Letter of the Day | Of Simpson Miller, Holness and libel laws
THE EDITOR, Sir:
Once again Daniel Thwaites, with his brilliant writing, hit the nail on the head with his June 5, 2016 piece titled 'Political hurricane season already?"
There should be a higher burden of proof placed on politicians and other public officials when it comes to libel.
In assuming public life, they assume positions of public trust, therefore, they should not be able to manipulate the libel laws.
Andrew Holness' spirited defence is troubling. A person with nothing to hide should be willing to endure the scrutiny without resorting to lawsuits and injunctions.
I love Andrew Holness. I think he's bright - and he is off to a rip-roaring start.
As member of parliament, he walked through a constituency not supportive of him. He graciously endured the sneers and taunts, keeping in mind the bigger picture.
The Economic Growth Council is a brilliant stroke, tamping down political rancour. Brilliant! Public-private partnerships - brilliant! Ending tacit or overt revenge and political paybacks - brilliant!
Now the time has come and passed for him to disclose his financials. In the USA, this could be a career-ending scenario. We have to get serious in Jamaica. We can't be blasÈ and accepting of politicians' foolishness anymore!
These politicians don't get it. A transformative leader must be willing to make personal sacrifices, because sometimes perception is as potent as reality, and this impacts your ability to effectively lead.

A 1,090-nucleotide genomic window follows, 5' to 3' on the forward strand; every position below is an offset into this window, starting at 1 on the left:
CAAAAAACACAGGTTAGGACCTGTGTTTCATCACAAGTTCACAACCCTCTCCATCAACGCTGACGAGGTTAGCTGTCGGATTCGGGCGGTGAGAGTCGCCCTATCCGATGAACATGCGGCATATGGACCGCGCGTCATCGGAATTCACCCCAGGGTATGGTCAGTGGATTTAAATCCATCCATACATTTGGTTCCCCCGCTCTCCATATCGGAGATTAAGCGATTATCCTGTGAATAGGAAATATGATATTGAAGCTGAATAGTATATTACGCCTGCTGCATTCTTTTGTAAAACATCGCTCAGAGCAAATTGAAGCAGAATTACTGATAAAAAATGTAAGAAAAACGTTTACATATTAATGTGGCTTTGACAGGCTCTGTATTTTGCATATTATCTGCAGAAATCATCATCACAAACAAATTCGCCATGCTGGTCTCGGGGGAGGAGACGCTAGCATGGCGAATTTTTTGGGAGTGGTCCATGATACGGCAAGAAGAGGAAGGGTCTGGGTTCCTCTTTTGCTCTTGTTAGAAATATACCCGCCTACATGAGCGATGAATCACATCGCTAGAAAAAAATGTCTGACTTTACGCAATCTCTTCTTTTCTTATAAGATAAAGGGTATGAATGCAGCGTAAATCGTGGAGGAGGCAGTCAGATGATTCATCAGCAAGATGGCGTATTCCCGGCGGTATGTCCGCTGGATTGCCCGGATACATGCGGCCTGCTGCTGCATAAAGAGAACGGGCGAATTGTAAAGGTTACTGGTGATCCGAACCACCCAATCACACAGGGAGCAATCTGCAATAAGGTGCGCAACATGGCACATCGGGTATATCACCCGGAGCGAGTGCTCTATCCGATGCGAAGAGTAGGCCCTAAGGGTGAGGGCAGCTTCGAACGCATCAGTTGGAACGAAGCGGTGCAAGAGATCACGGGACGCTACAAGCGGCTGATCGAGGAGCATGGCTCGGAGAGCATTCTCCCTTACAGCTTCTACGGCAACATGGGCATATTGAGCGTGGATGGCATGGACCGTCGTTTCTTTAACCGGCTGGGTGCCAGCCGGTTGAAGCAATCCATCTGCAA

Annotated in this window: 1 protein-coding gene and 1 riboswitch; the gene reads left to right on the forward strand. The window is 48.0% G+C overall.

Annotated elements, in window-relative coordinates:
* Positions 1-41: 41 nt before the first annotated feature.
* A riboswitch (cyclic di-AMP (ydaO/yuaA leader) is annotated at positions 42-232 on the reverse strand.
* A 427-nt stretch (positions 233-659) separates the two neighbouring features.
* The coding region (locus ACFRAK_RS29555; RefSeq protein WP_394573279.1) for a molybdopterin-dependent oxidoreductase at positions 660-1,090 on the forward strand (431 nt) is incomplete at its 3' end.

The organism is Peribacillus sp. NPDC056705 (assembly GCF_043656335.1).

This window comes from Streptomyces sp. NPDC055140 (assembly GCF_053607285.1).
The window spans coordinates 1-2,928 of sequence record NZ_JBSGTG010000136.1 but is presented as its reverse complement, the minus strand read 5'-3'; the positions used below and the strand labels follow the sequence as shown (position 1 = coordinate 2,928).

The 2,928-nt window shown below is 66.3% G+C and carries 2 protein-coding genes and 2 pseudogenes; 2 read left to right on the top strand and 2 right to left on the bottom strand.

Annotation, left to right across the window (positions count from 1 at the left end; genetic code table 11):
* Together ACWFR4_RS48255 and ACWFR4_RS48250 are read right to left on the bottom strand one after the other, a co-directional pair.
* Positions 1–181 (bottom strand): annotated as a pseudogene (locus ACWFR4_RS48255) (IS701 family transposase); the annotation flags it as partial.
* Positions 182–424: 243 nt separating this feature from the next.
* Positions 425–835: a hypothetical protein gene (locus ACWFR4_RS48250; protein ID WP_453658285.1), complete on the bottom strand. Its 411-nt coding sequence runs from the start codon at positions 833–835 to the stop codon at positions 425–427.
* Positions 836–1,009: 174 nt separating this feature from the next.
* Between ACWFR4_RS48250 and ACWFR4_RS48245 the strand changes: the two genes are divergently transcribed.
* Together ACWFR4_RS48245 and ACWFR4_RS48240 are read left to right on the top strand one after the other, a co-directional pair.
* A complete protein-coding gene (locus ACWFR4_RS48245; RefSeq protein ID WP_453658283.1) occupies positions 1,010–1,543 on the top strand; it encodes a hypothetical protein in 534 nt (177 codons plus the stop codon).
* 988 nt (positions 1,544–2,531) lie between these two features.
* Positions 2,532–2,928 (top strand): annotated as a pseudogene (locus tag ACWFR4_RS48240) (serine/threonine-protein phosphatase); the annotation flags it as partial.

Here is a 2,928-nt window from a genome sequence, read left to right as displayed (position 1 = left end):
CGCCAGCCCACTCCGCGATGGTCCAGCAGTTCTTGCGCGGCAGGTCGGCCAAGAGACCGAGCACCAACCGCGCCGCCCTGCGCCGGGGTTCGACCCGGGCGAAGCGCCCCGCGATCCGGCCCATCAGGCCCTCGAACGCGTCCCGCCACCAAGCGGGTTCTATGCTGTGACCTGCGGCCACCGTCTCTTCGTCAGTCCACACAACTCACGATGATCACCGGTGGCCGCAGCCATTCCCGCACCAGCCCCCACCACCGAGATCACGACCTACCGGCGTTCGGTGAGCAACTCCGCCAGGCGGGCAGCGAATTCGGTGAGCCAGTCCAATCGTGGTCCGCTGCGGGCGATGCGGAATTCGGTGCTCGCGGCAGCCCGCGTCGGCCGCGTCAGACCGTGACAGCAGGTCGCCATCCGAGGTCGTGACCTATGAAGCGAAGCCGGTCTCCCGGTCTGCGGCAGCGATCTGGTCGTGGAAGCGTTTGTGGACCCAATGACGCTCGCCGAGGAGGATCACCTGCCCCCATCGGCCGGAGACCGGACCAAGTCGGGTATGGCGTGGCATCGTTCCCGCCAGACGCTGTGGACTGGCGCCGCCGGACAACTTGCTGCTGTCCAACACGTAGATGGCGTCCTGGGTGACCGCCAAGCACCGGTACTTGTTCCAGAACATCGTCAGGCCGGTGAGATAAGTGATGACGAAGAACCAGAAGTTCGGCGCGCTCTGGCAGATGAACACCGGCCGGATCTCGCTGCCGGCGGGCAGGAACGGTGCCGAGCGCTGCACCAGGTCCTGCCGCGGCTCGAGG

Jamaica is considered among the most corrupt countries in the world. The population is cynical, apathetic and distrustful of politicians.
A sophisticated politician would be cognisant, and perhaps postpone such a noteworthy edifice as Holness' Beverly Hills mansion.
Nobody is advocating that one takes a vow of poverty, but if you are genuine, and you consider the dire straits the country is in, you should be focused on the mission at hand.
Public life is a calling, not an opportunistic platform. I hope, for the sake of the country, that PM Andrew Holness and Opposition Leader Portia Simpson Miller emerge from their trials unscathed, but to use legal manoeuvres challenging people's right to question your behaviour in a country with our political history, and consequential failing economy, is just dead wrong.